Google’s chief executive officer Sundar Pichai’s recent statement that the free and open internet is under attack around the world needs to be taken seriously. In an interview with BBC on Monday, Pichai pointed out that many countries are restricting the flow of information. They are subjectively defining what “free speech” is and drawing rigid boundaries. Coming as it does from one of the world’s largest tech companies with annual revenues of over $182 billion, there is cause for concern. Does one also detect a note of desperation as Pichai urged “countries with strong democratic traditions and values” to stand up against the fragmenting of the internet?
Though he did not take names, the Google chief’s obvious targets are China and India. The two together account for half the internet-connected world, and both have seen huge growth in recent years in internet-driven technology. China’s internet restrictions are well known. It runs the world’s most sophisticated firewall, and the government monitors all content passing through the internet. More recently, India has joined the bandwagon with a sweeping set of information technology rules aimed at controlling the digital medium. These require quick take-downs of posts that the government sees as harmful or violating ‘national interests’ and make it mandatory for tech companies like Facebook and Google to identify the originator of messages.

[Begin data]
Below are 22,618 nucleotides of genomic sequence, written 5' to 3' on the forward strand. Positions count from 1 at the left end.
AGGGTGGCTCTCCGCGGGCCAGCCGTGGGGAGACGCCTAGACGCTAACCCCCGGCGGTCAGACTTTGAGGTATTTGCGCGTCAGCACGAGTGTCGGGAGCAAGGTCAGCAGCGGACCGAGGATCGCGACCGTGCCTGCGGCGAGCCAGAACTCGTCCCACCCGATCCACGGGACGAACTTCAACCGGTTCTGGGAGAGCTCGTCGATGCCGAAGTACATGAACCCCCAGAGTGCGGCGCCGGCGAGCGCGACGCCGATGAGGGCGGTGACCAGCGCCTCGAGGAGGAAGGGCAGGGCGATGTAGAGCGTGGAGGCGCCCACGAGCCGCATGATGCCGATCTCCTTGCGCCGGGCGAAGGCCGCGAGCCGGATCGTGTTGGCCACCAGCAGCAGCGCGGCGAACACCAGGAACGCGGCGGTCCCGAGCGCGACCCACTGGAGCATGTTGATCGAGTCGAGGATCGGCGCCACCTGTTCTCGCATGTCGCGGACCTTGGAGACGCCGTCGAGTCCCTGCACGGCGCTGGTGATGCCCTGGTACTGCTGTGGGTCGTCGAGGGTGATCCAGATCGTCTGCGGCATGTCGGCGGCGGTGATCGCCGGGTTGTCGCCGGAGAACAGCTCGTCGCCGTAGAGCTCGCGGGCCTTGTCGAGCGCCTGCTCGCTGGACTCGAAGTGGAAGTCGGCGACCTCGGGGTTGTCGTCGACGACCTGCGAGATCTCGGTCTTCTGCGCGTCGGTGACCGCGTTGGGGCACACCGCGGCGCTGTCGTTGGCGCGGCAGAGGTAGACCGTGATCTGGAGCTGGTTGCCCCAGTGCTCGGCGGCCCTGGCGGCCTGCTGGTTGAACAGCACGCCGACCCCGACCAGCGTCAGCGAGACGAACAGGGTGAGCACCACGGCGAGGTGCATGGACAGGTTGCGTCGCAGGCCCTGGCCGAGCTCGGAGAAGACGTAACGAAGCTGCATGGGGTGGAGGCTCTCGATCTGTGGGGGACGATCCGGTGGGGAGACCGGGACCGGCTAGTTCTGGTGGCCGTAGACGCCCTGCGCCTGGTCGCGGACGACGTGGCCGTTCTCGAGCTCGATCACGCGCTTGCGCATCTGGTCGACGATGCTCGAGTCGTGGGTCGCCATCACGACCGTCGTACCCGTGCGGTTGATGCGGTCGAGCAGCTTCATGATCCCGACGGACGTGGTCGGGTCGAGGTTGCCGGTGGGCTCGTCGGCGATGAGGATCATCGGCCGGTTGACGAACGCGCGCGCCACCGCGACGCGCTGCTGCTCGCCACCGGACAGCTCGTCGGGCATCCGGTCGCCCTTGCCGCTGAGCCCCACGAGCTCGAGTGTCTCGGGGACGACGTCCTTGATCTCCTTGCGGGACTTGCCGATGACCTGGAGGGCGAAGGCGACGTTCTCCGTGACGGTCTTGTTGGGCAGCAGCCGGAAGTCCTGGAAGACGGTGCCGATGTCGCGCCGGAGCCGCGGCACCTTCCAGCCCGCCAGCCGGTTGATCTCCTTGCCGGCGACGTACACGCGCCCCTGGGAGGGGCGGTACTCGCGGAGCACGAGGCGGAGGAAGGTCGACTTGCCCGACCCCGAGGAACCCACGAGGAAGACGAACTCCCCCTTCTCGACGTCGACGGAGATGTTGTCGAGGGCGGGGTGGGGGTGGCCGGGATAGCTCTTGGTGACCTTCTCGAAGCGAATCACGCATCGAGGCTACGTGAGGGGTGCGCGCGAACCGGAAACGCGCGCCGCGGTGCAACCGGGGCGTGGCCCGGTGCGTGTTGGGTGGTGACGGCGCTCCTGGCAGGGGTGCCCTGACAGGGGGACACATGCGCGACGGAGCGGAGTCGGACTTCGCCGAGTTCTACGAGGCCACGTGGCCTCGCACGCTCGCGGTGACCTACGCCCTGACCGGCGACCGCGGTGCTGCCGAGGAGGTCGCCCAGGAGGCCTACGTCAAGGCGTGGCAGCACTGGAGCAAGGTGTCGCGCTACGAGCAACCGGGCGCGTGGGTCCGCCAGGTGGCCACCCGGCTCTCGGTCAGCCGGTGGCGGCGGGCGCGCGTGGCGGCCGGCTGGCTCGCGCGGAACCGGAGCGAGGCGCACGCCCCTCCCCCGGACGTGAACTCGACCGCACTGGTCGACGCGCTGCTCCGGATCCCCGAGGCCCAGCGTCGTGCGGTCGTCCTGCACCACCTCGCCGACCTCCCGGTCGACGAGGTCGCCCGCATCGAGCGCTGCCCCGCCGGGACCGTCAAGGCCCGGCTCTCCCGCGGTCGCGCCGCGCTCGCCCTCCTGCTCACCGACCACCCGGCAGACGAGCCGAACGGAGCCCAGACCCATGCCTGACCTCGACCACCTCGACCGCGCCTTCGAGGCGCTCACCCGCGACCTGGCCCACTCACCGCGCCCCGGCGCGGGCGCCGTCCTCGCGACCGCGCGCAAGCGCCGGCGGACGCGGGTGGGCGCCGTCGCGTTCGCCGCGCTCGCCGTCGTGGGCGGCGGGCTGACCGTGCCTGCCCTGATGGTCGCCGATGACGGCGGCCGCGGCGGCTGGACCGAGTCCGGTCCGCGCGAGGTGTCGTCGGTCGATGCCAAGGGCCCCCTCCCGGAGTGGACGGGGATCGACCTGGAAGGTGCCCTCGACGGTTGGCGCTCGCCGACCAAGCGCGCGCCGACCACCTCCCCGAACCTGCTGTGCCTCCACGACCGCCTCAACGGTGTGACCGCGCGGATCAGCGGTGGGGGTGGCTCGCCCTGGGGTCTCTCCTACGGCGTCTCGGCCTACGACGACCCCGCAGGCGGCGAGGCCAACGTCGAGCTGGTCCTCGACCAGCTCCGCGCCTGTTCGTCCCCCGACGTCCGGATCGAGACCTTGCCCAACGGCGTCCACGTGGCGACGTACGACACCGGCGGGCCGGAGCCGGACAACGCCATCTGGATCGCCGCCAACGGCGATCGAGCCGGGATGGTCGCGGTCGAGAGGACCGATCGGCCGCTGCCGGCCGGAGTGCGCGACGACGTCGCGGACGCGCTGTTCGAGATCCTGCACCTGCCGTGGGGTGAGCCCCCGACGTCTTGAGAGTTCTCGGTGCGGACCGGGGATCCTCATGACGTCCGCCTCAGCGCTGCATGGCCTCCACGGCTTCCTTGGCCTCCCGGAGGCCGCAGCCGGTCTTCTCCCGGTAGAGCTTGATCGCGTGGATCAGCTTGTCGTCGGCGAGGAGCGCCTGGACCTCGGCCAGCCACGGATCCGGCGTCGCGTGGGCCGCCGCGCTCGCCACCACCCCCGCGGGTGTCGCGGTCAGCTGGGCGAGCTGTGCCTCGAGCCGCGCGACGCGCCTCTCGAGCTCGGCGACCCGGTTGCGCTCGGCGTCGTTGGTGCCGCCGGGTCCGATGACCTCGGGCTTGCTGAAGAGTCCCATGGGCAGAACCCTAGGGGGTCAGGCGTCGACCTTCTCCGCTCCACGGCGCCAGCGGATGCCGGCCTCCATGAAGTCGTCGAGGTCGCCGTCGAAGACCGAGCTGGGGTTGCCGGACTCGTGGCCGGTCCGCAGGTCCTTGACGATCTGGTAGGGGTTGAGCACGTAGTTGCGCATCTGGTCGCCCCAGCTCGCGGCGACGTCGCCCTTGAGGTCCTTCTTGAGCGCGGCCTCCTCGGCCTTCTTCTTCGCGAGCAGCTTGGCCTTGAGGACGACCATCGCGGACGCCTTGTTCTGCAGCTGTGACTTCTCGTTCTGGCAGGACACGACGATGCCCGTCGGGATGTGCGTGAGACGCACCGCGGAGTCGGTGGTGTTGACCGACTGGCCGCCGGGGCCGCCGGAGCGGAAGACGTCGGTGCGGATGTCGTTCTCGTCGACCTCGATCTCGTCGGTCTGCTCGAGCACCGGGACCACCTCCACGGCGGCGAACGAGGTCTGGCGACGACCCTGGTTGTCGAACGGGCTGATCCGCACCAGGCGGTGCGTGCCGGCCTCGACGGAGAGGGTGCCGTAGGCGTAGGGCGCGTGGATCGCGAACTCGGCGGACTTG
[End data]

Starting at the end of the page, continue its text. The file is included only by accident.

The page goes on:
China has always been a censor of the free internet. But the significance of Pichai’s warning is because India, a votary of freedom, is unfortunately going down the same road. As many as 20 OTT companies and news networks have challenged the new IT rules in different High Courts. As the old legacy media have been bottled up in layers of controls, the internet, which spawned the digital medium, became the voice of free communication. It has not only allowed uncensored news flow, but also facilitated the growth of e-commerce and entrepreneurship. It is therefore unfortunate that India, which has contributed one of the biggest pools of talent to the digital world, is now seeking to roll back Internet freedom. Pichai’s warnings need careful consideration.